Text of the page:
Switch off the solar light: To prevent any electrical discharge.

      1. Remove the old top: This might involve unscrewing or unclipping the top.

      2. Disconnect old top: Find the wires connecting the top and bottom, and carefully disconnect them.

      3. Prepare new top: Strip the ends of the wires on your new top if needed, usually about 1/2 inch.

      4. Connect new top: Connect the new top to the bottom, matching wire colors.

      5. Test the light: Turn the light ON to see if it’s working.

      6. Secure the new top: Once it works, secure the new top into position.

  17. I have the same bulb that is filling with water out of two strings of lights. They are hanging around the perimeter of my patio roof line. I cant see where it is leaking from in the base.

  18. What about these “mode” buttons on some of these solar units. I constantly set them for “steady on” and the next night they have reset to another mode. I’d say this happens about 15% of the time. I opened the panels – ZERO water, ZERO corrosion. I cannot tell what piece of the circuitry “stores” the mode. I tried new batteries just in case they were like “100% drained over night” and lost the mode setting.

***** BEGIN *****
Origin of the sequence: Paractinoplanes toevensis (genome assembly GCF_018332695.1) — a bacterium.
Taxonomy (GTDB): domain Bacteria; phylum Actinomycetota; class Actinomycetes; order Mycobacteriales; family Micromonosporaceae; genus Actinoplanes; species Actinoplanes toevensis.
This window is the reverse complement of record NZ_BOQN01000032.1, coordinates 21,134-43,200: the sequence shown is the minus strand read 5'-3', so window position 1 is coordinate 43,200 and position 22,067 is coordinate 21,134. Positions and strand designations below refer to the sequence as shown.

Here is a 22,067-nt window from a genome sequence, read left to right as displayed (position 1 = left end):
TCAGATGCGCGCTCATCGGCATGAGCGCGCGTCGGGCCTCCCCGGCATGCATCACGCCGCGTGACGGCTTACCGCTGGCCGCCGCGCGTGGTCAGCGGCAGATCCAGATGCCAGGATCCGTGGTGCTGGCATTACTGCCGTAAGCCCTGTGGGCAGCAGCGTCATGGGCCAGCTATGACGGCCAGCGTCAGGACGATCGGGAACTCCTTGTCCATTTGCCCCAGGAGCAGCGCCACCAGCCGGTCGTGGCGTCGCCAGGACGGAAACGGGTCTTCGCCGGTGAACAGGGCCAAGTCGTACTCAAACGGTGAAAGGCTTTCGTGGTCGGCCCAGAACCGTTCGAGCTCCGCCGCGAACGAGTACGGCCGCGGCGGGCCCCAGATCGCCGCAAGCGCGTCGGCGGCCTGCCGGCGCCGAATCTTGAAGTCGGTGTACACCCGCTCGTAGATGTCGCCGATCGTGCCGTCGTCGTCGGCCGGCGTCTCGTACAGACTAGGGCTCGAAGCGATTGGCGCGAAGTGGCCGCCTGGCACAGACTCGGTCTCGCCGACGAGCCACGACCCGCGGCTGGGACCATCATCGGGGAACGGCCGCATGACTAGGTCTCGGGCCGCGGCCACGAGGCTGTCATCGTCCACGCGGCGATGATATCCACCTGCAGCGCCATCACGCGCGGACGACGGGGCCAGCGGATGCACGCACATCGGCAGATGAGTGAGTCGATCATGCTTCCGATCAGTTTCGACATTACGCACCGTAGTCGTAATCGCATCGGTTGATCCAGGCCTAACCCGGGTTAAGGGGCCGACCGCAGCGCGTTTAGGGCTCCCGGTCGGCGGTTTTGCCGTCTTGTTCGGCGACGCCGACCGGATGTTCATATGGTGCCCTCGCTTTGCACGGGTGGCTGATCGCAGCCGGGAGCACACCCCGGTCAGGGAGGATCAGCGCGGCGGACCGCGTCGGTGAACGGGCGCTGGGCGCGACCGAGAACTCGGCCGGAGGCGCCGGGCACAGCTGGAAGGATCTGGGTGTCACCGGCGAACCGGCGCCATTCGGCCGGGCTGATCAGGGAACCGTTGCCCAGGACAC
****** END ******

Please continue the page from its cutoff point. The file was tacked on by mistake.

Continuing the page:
If I have to I can replace these panels with another one that does not have a mode button but that’s my last resort.

  19. One Fencepost shorts out the light when the cap is placed on top .. could some metal (screw) inside the post be touching something in the cap to short it out?

    • Hey Samuel! 🌞

      Absolutely, you’ve got a keen sense! If one fencepost causes the solar light to short out when the cap is placed on top, it’s quite possible that a metal part (like a screw) inside the post could be touching something in the cap and causing the short. It would be a good idea to check for any stray screws or metal fragments that might be causing the issue. Sometimes, ensuring that there’s no direct contact between the components can solve the problem. If everything looks okay but you’re still having troubles, the wiring inside the cap might be the culprit. Hope this helps, and may your garden shine bright! ✨🌙